We are having a lot of questions on critiques and I think we, as a community, can have fun and see how others creative nature is expressed and guide them to be better. Other Stack sites, have implemented guidelines for questions, such as Writers Stack, but I think we can take it further and enjoy discussing it in chat.

Jut post your project as an answer here, and bring it up in our chat room.


You must have either a specific question about your sample or specific guidelines for the critique. Below would be examples of on-topic questions:

  • "How can I make my arch flow with my Typography?"
  • "How can I make my colors flow together with the current design?"
  • "How can I adjust my footer to be unique but flow together with the body?"
  • "My icon is flat but what are some elements I can do to give it depth?"
  • "How can I add balance with color in my magazine cover?"

Your post must be detailed with your desired goals and what you are achieving. We do not want questions that are broad and can go in several directions because that is not what our goal is.

What to expect?

Well.. help really. I ask and say that this is desired to be a positive experience for others and to remember we all started somewhere and we all have different talents. That said if you attend to please be constructive and try to be considerate. On that note as well, this is a public board and many people can see your work. If you ask for a critique remember that is something we hope to give so please take it positively and try not to defend. Others' have ideas, views, and execution techniques that if taken as a positive can effect your design and help you grow.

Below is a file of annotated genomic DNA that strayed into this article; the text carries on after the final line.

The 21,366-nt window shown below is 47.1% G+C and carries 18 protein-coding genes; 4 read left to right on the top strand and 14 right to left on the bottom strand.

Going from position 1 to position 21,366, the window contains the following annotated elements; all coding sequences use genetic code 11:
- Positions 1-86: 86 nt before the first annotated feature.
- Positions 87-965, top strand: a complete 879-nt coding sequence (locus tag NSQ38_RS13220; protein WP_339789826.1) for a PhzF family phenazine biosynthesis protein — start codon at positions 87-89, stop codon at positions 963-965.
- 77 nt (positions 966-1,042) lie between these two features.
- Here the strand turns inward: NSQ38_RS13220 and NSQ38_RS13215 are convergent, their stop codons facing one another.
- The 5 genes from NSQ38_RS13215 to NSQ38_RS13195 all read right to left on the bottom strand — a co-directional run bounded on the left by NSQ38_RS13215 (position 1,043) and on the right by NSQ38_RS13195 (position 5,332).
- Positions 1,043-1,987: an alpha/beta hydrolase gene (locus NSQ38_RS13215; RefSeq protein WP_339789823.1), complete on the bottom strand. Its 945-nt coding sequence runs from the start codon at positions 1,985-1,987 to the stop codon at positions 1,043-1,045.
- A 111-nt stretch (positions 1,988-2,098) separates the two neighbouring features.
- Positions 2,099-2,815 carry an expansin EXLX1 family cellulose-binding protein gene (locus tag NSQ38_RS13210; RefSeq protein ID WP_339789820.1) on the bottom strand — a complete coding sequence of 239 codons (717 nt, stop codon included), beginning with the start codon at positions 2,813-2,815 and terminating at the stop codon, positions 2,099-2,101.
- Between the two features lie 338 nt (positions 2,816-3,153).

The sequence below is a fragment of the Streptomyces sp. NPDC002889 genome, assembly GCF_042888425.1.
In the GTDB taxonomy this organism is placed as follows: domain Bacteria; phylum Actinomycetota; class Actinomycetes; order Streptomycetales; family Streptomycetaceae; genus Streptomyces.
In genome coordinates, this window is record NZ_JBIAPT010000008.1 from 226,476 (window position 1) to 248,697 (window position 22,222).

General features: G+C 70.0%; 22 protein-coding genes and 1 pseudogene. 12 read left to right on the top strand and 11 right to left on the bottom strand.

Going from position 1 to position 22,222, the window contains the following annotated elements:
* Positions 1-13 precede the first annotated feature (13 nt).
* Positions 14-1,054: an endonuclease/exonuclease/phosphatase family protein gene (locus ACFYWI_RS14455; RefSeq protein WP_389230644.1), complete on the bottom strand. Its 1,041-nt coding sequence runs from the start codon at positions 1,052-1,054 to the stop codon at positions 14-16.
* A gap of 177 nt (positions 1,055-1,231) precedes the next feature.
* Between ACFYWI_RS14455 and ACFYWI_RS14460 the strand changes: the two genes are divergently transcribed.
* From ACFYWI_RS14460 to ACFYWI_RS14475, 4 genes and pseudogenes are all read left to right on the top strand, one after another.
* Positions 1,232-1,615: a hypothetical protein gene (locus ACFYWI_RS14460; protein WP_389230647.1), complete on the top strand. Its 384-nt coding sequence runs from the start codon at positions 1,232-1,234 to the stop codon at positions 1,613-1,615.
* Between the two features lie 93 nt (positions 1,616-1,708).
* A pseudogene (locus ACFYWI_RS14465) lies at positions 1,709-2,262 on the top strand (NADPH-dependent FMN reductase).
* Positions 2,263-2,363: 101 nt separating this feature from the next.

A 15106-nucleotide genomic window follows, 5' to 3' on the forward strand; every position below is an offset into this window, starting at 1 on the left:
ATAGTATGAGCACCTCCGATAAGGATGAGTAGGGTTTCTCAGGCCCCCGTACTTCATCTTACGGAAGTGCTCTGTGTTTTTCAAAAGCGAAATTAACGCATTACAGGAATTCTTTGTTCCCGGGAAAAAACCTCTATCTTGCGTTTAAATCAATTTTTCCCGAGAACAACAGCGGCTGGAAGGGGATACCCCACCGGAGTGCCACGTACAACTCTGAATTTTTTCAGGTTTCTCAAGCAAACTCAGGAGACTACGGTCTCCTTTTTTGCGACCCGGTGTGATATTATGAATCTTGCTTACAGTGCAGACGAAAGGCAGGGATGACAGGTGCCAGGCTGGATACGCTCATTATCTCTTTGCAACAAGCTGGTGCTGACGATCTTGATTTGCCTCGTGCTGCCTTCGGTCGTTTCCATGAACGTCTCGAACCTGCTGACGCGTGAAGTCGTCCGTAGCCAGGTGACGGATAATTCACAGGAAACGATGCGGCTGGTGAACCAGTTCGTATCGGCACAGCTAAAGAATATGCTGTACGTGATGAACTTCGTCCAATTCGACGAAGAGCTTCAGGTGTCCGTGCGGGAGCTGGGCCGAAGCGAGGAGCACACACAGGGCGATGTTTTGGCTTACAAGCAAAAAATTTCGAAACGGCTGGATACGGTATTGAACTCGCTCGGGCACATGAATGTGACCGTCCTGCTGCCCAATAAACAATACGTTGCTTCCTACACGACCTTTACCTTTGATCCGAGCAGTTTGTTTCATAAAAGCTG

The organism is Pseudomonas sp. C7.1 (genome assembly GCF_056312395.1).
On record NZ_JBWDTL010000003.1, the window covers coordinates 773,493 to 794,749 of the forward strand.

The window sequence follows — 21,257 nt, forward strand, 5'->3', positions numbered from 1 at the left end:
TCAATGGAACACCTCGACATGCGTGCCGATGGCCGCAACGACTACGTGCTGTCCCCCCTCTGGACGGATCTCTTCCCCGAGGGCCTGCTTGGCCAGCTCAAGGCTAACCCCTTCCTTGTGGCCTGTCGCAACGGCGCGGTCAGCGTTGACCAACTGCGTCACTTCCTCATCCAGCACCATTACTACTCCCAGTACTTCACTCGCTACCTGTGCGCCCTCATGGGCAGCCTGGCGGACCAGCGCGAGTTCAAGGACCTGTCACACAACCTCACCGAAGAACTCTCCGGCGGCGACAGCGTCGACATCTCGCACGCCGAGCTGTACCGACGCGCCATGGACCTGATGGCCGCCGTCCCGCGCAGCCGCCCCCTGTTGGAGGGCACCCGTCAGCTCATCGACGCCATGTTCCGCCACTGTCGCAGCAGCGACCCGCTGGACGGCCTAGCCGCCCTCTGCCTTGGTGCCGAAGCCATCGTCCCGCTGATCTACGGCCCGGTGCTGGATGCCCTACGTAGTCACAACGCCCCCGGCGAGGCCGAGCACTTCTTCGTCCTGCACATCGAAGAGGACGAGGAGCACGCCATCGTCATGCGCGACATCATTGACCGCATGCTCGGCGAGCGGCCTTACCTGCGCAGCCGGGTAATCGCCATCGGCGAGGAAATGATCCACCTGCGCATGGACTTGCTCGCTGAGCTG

How to choose what we critique?

Post an answer below with the image, question, details of what you are trying to do and what you are trying to execute.

Posting work

Please limit to 1 post per 1 event. We do not want a single person 10 different projects because in reality some would take it as you are wanting the community to do your work and that is not the goal of this.

Post on!!

  • It would be interesting to see why this didn't work. I think scheduled events are difficult in general (because of the time difference). I was the only one in the room, I waited and waited, and left.
    – Yisela
    Commented Aug 26, 2013 at 3:55

2 Answers 2


The task I'm looking for some feedback on is one of retaining brand equity after a name/company-wide change.

For those who may not know, in a nutshell, brand equity is the intangible assets of public awareness, reputation, familiarity, recognition and other important and hard to measure factors.

The company I created this for has 30 years of brand equity built up, which will unavoidably be lost after the company has changed.

I worked with the Director to develop a logo that existing customers will find familiar, whilst also taking into account the business expansion over the years to provide more extensive services.

This is the logo comparison, the left is the old one:

enter image description here

Please also consider that the old logo was very recently updated from this:

enter image description here

The colour of the new logo is very similar to the colour of the old one, despite these two examples. The font is also the same as the original.

The image for the new logo was taken from the promotional literature for further recognition from existing clients:

enter image description here

Feel free to point out flaws in the new logo, I know of a few myself, but what I'm much more interested in is whether or not I've captured as much brand equity as possible, and I wonder if you guys can think of any other ways to capture the old brands equity.

A little more background:

The old brands website was appalling, so nothing to help from there, and there is pretty much no other promotional material or previous work to draw from, other than what I've mentioned.

  • 1
    One thing to note with the previous logo is its simplicity. Belmont's a little easier to read, while still noticing the trucks and vans in the illustration at a quick glance. Your revision has a nice illustration, but there seems to be a somewhat even amount of stuff going on, or business, throughout half to two thirds of the logo, without much breathing room, or space to create that hierarchy which lets the eyes know there's stuff going on here, and some different stuff going on here. As far as brand equity, they feel like two different companies that do the same thing. Yours looks newer.